Damascene

See also: damascene and damascène

EnglishEdit

Etymology 1Edit

From Ancient Greek Δαμασκηνός (Damaskēnós).

PronunciationEdit

AdjectiveEdit

Damascene (comparative more Damascene, superlative most Damascene)

  1. Of or relating to Damascus.
Derived termsEdit
TranslationsEdit

NounEdit

Damascene (plural Damascenes)

  1. A native or inhabitant of Damascus.
TranslationsEdit

Etymology 2Edit

From Ancient Greek Δαμασκηνή (Damaskēnḗ).

PronunciationEdit

Proper nounEdit

Damascene

  1. The region of Damascus.
    • 2013, The Arabs in Antiquity[1]:
      [...] how Alexander Jannaeus, after a treaty with a king in Petra who controlled the whole area from Elat to Damascene [...]
TranslationsEdit

ReferencesEdit

Part or all of this entry has been imported from the 1913 edition of Webster’s Dictionary, which is now free of copyright and hence in the public domain. The imported definitions may be significantly out of date, and any more recent senses may be completely missing.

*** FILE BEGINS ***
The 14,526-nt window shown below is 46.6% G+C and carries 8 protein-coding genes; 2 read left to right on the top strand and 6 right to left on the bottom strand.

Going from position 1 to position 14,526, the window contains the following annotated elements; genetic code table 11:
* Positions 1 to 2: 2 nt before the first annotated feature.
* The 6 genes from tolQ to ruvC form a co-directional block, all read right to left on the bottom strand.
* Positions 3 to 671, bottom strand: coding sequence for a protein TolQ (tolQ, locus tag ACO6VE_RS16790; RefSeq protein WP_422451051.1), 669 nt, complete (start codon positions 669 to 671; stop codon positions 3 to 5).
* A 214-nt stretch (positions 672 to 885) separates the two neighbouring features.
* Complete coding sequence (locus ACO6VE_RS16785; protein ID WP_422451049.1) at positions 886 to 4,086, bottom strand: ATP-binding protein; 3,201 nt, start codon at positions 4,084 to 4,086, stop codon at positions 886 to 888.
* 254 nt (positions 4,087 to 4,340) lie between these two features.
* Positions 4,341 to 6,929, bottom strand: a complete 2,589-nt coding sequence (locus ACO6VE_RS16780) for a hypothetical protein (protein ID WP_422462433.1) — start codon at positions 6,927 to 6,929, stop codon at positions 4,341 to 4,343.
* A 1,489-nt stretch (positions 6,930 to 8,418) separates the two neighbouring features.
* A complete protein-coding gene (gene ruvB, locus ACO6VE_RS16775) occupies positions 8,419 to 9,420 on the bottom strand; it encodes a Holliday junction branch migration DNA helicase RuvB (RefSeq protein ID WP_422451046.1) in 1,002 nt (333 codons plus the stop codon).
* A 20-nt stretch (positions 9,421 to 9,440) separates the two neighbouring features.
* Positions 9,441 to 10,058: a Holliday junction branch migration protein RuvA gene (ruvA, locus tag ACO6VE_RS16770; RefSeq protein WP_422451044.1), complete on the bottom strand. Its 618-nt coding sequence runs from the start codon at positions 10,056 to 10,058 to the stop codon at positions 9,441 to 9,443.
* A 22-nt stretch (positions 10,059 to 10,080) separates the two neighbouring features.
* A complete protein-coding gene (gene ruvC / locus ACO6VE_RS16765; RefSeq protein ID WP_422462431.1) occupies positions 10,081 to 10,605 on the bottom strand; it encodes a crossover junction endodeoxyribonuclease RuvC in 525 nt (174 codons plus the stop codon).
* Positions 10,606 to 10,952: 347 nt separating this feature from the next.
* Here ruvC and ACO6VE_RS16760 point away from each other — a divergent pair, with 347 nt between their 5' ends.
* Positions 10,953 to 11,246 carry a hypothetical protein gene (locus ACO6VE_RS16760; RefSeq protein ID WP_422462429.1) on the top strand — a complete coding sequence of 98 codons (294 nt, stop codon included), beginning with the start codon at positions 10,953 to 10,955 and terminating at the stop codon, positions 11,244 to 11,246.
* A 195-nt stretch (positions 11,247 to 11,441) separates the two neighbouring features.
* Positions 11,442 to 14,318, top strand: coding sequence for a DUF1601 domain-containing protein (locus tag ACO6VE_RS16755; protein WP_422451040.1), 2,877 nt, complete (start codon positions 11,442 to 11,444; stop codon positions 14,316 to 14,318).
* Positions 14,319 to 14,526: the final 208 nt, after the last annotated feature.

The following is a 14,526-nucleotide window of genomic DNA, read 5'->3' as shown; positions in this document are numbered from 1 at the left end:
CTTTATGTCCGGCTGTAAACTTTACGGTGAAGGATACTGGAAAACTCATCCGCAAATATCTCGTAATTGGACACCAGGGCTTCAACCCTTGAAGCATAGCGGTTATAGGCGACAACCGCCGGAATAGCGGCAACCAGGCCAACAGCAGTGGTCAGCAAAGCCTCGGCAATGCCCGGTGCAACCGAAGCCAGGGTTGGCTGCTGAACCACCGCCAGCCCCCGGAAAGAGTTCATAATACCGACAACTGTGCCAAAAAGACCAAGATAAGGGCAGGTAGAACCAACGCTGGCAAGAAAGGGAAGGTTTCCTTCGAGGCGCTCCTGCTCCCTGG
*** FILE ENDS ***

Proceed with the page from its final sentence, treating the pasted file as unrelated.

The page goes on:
(See the entry for Damascene in
Webster’s Revised Unabridged Dictionary, G. & C. Merriam, 1913.)

AnagramsEdit


LatinEdit

Proper nounEdit

Damascēnē f sg (genitive Damascēnēs); first declension

  1. Alternative form of Damascēna

DeclensionEdit

First-declension noun (Greek-type), with locative, singular only.

Case Singular
Nominative Damascēnē
Genitive Damascēnēs
Dative Damascēnae
Accusative Damascēnēn
Ablative Damascēnē
Vocative Damascēnē
Locative Damascēnae

ReferencesEdit

  • Damascene in Gaffiot, Félix, Dictionnaire illustré Latin-Français, Hachette, 1934

AdjectiveEdit

Damascēne

  1. vocative masculine singular of Damascēnus